Federal Circuit Reverses PTAB Finding Of Obviousness
On November 04, 2021, the Court of Appeals for the Federal Circuit (CAFC) reversed the Patent Trial and Appeal Board’s (PTAB’s) holding that a patent claim was obvious, rejecting both the PTAB’s finding that the prior art disclosed all claim limitations and the PTAB’s finding that the combination of references would result in a reasonable expectation of success. University of Strathclyde v. Clear-Vu Lighting LLC, No. 2020-2243 (Fed. Cir. Nov. 04, 2021).
Obviousness is a question of law based on underlying questions of fact. A determination of obviousness requires that “all claimed limitations are disclosed in the prior art,” PAR Pharm., Inc. v. TWI Pharms., Inc., 773 F.3d 1186, 1194 (Fed. Cir. 2014), and that “a person of ordinary skill in the art would have been motivated to combine or modify the teachings in the prior art and would have had a reasonable expectation of success in doing so.” Regents of Univ. of Cal. v. Broad Inst., Inc., 903 F.3d 1286, 1291 (Fed. Cir. 2018). These requirements are questions of fact that the CAFC must review for substantial evidence. See Consumer Prods., Inc. v. Lighting Sci. Grp. Corp., 955 F.3d 16, 22 (Fed. Cir. 2020).
This appeal originated from an inter partes review petitioned for by Clear-Vu Lighting to invalidate U.S. Patent No. 9,839,706. The University of Strathclyde is the holder of the patent, claiming, in relevant part, a method for disinfecting surfaces by inactivating one or more pathogenic Gram-positive bacteria, said method comprising exposing the one or more pathogenic Gram-positive bacteria to visible light without using a photosensitizer, wherein a portion of the visible light that inactivates the one or more pathogenic Gram-positive bacteria consists of wavelengths in the range 400-420 nm. A photosensitizer is a chemical used to prime bacteria to produce porphyrins, which then cause these bacteria to be inactivated when exposed to light. Wavelengths in the range 400-420 nm are a subset of blue light.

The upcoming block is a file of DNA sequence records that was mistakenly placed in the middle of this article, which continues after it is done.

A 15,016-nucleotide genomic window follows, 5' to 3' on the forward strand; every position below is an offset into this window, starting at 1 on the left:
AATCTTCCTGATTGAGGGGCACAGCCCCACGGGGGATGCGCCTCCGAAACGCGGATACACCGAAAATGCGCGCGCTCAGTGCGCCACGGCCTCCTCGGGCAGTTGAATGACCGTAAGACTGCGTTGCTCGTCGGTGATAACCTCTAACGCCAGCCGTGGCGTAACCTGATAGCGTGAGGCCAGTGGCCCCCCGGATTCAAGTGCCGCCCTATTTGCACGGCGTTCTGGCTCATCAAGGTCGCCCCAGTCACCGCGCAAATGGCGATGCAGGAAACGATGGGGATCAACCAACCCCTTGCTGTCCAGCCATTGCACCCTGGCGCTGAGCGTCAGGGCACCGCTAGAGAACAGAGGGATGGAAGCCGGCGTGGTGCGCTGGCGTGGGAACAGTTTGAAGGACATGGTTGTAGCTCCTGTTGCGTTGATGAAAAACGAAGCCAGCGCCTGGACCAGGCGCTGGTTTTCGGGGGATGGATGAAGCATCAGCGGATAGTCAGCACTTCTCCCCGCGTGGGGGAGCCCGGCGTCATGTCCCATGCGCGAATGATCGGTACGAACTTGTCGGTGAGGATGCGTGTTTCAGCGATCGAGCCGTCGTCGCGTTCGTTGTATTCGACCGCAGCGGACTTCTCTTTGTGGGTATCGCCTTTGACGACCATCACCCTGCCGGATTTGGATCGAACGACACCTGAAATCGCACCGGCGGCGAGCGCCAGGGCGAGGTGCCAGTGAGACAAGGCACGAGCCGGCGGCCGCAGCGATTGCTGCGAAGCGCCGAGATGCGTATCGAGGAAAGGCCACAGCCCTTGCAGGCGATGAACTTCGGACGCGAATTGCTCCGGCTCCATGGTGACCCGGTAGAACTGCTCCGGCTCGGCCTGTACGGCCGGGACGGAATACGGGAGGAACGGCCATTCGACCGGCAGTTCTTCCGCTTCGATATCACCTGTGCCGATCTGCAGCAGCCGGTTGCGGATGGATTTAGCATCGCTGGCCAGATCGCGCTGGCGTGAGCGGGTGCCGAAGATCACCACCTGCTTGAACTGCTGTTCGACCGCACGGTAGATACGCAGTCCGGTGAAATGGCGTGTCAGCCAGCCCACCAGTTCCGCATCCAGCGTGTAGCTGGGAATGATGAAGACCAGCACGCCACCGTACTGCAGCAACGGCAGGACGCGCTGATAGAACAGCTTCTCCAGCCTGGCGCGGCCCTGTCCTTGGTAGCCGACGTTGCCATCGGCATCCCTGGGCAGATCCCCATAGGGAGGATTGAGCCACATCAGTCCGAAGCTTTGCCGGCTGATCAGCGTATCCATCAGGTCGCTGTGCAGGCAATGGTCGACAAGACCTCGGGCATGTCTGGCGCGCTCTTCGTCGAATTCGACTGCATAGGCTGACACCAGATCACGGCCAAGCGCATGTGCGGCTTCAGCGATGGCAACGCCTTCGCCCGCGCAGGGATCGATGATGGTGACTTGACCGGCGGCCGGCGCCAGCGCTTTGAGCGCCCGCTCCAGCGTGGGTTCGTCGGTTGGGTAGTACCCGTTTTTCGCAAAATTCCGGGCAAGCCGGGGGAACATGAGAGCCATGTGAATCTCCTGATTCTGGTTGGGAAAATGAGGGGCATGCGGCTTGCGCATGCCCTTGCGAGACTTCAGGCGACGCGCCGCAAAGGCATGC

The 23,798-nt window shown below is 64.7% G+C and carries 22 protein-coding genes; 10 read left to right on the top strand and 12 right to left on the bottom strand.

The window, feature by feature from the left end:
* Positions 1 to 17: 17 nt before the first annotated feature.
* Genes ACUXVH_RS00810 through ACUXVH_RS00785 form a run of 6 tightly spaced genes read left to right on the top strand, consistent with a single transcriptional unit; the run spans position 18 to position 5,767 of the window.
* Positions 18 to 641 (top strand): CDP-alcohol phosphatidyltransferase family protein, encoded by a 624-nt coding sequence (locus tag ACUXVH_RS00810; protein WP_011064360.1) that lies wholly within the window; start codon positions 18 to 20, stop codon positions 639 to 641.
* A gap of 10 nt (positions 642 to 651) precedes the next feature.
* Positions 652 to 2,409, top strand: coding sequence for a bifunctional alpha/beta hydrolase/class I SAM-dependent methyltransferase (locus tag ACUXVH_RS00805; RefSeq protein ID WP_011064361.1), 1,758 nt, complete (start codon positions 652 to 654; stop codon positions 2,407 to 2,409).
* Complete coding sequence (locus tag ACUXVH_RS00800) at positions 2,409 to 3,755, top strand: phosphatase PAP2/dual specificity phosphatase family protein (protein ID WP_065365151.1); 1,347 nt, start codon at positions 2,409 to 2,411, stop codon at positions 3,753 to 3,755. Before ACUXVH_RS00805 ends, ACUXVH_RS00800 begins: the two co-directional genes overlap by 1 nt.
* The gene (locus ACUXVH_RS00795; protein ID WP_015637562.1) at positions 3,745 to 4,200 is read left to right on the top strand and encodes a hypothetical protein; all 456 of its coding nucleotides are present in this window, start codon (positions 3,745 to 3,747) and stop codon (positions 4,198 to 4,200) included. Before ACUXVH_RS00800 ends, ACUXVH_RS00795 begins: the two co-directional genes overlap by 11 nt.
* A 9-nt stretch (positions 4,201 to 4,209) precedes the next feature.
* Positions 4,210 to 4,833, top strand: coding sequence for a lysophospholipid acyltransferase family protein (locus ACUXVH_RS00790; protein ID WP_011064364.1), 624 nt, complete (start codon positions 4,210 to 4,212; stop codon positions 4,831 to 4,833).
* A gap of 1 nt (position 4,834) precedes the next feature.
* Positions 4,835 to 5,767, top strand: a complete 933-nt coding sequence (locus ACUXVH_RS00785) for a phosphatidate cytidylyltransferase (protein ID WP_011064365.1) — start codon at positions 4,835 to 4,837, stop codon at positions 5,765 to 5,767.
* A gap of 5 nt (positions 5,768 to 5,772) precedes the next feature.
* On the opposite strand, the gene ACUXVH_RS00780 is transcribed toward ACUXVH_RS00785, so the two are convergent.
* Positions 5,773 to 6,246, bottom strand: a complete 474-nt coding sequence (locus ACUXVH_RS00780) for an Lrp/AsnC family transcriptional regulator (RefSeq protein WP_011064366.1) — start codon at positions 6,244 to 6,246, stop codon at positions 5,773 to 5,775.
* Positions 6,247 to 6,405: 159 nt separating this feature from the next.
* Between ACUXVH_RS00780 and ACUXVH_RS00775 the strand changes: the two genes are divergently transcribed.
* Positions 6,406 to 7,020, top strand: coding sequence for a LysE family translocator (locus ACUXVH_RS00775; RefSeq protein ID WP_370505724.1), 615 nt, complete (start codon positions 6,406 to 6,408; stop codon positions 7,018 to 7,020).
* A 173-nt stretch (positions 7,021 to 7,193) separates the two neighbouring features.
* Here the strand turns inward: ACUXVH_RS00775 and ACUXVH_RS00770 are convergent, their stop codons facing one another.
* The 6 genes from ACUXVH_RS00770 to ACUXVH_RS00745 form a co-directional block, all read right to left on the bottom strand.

The PTAB found that the claim was obvious based on two prior art articles about exposing bacteria to blue light. In the first article, scientists sought to determine the effects of a combination of blue light and the photosensitizer δ-aminolevulinic acid (ALA) by growing pathogenic Gram-positive bacteria on sets of agars either with or without ALA. The bacteria were then exposed to blue light and the relative inactivation was measured. Bacteria in both sets of agars were inactivated, but because the agar used contained riboflavin, which is also a photosensitizer, this was not sufficient to anticipate the claim. In the second article, the scientists exposed the bacteria to blue light without any photosensitizer but were unable to show inactivation.
The PTAB reasoned that the dispute was whether the prior art teaches exposing bacteria to light without using a photosensitizer and concluded that the two articles combined disclosed this limitation. The PTAB also found that a person of ordinary skill in the art would have had a reasonable expectation of inactivating bacteria using blue light without a photosensitizer because the claim merely required a non-zero amount of inactivation, the first article taught that increasing the dose of light resulted in increasing rates of inactivation, and a person having ordinary skill in the art would know that the bacteria naturally produce some porphyrins which could make them sensitive to blue light at some unknown level.
The CAFC rejected the PTAB’s reasoning and found that the dispute was whether the prior art teaches inactivating the claimed bacteria without using a photosensitizer. It therefore was not enough for the first article to teach inactivating bacteria with blue light and the second article to teach exposing bacteria to blue light without the photosensitizer. To teach every limitation as the doctrine of obviousness requires, one of the articles would have to have shown inactivating the bacteria without the photosensitizer.
Moreover, the CAFC dismissed the PTAB’s reasoning that a person having ordinary skill in the art would expect success as pure conjecture relying on hindsight. Because one article contained no information about the inactivation of the bacteria without a photosensitizer and the second article’s findings were directly contrary to the expectation of success, there was no evidence in the prior art of this expectation. The only evidence presented was therefore the uncontradicted testimony of Strathclyde’s expert, who opined that success could not be expected.
Having found that the record lacked substantial evidence to support the PTAB’s decision, the CAFC reversed the decision of obviousness.